How 'Coco' Turned From Controversial to Respectful of Mexican Culture
After an early Disney misstep stirred protest in the SoCal Latino community, filmmakers turned to L.A. experts on Dia de los Muertos, the Mexican holiday at the heart of the Pixar film.
When Pixar decided in 2013 to make a movie themed to the Mexican holiday Day of the Dead, the title was Dia de los Muertos. Owner Disney even applied to trademark the phrase — a move met by an outcry in the Latino community, led by Lalo Alcaraz, author of syndicated comic strip Las Cucarachas. L.A. Theatre Center's Evelina Fernandez and others added their voices, and Disney soon dropped the bid.
In the wake of the controversy, Pixar recruited a range of experts to consult on Coco, as the film was renamed — led by Alcaraz and playwright Octavio Solis, and including Luis Valdez (founder of Teatro Campesino), Fernandez, and altaristas (master altar makers) Ofelia and Rosanna Esparza who honed their skills at Boyle Heights' Self Help Graphics & Art, which for 44 years has hosted L.A.'s largest Dia celebration, perhaps the oldest such event in the U.S., (set for Nov. 4). In meetings with co-directors Lee Unkrich and Adrian Molina as well as studio execs, consultants were shown an early mock-up with animated storyboards and later something closer to the completed movie. "I was like, 'What are we getting into and do I want my name on it?' " says Rosanna. But in the end, "it was a great experience." Fernandez was shocked just to be invited into the process. "People make movies about us all the time and don't even bother to ask," she says.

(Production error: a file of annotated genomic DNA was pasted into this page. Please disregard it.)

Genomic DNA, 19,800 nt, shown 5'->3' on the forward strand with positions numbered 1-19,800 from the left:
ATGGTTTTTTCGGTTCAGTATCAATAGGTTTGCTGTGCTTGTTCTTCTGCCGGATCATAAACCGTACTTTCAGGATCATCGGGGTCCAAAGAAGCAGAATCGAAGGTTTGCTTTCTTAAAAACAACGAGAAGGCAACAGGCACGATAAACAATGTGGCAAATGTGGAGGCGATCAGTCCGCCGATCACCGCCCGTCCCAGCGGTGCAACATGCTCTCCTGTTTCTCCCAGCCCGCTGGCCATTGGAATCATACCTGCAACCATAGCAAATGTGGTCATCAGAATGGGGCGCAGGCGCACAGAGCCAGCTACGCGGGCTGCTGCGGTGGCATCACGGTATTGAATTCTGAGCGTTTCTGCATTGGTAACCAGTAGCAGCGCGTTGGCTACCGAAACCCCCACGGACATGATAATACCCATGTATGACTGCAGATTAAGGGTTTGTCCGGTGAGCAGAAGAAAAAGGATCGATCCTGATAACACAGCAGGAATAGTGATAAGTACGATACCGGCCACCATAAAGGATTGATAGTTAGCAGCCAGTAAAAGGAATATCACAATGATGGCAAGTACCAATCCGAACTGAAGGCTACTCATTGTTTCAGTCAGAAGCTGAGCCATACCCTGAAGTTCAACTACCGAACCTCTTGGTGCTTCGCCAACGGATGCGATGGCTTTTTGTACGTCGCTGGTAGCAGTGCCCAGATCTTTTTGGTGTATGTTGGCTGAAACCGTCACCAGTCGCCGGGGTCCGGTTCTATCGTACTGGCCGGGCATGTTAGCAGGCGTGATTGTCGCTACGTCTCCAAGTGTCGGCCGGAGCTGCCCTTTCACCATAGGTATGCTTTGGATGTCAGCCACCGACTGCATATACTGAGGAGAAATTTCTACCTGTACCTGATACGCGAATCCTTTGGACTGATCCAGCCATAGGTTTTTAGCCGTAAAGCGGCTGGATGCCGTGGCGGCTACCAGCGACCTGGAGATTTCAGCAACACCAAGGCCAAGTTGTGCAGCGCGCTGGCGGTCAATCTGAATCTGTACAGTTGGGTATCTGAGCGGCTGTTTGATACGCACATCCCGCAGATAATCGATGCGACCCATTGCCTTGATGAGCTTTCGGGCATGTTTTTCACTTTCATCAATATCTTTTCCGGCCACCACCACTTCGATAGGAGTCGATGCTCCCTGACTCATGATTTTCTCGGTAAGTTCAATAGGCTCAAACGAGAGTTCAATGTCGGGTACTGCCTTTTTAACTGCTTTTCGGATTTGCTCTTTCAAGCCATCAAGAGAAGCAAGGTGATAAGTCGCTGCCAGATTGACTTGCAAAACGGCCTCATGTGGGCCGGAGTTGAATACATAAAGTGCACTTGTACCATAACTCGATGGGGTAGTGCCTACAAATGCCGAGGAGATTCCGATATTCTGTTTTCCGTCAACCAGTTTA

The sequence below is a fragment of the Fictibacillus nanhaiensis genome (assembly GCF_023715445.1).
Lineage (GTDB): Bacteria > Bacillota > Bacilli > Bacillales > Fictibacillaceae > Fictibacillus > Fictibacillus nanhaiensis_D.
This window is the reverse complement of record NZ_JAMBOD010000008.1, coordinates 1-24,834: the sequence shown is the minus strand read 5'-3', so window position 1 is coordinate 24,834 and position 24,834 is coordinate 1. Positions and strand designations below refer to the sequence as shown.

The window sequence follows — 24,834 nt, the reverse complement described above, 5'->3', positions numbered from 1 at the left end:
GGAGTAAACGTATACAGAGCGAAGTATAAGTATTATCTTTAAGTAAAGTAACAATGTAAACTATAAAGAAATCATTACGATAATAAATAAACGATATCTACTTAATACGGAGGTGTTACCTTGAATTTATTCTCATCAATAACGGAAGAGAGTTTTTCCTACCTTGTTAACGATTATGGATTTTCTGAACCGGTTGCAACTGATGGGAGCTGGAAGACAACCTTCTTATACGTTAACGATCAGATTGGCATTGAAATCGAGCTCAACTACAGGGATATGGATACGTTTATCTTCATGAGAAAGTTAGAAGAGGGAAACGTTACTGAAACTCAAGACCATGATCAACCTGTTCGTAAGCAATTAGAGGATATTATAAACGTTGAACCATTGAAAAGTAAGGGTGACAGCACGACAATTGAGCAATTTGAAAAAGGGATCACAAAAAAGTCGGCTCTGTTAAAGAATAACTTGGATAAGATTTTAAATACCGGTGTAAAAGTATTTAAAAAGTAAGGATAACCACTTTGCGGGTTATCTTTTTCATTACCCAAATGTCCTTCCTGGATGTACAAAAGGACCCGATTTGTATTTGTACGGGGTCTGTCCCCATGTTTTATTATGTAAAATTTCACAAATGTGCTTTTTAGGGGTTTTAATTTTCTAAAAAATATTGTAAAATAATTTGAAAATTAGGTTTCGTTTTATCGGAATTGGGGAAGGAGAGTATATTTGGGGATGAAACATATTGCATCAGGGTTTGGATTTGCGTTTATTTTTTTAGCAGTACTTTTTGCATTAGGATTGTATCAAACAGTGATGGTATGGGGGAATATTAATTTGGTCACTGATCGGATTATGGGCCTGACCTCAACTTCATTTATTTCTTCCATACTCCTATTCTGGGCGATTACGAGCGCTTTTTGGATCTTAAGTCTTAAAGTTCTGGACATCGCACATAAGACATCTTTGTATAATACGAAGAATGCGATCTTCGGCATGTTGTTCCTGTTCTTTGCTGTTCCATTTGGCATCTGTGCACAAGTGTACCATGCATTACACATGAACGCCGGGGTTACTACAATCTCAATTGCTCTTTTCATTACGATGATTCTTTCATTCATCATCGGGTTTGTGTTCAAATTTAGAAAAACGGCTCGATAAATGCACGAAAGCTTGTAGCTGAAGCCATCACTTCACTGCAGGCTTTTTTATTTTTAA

Unkrich says screening an unfinished film to outside groups was "unprecedented for us as a studio" but vital "to get their unfiltered, honest reactions … There were notes that kept us headed to true north." Fernandez saw some of her music suggestions incorporated. Ofelia, an expert in Dia traditions, praises the treatment of the notion of three deaths. Critics also have praised Coco, which marks "an important step" in Hollywood, where representation of Latinos lags, says Fernandez. "For once our story is being told respectfully and shows our culture in a beautiful way."
This story first appeared in the Nov. 1 issue of The Hollywood Reporter magazine. To receive the magazine, click here to subscribe.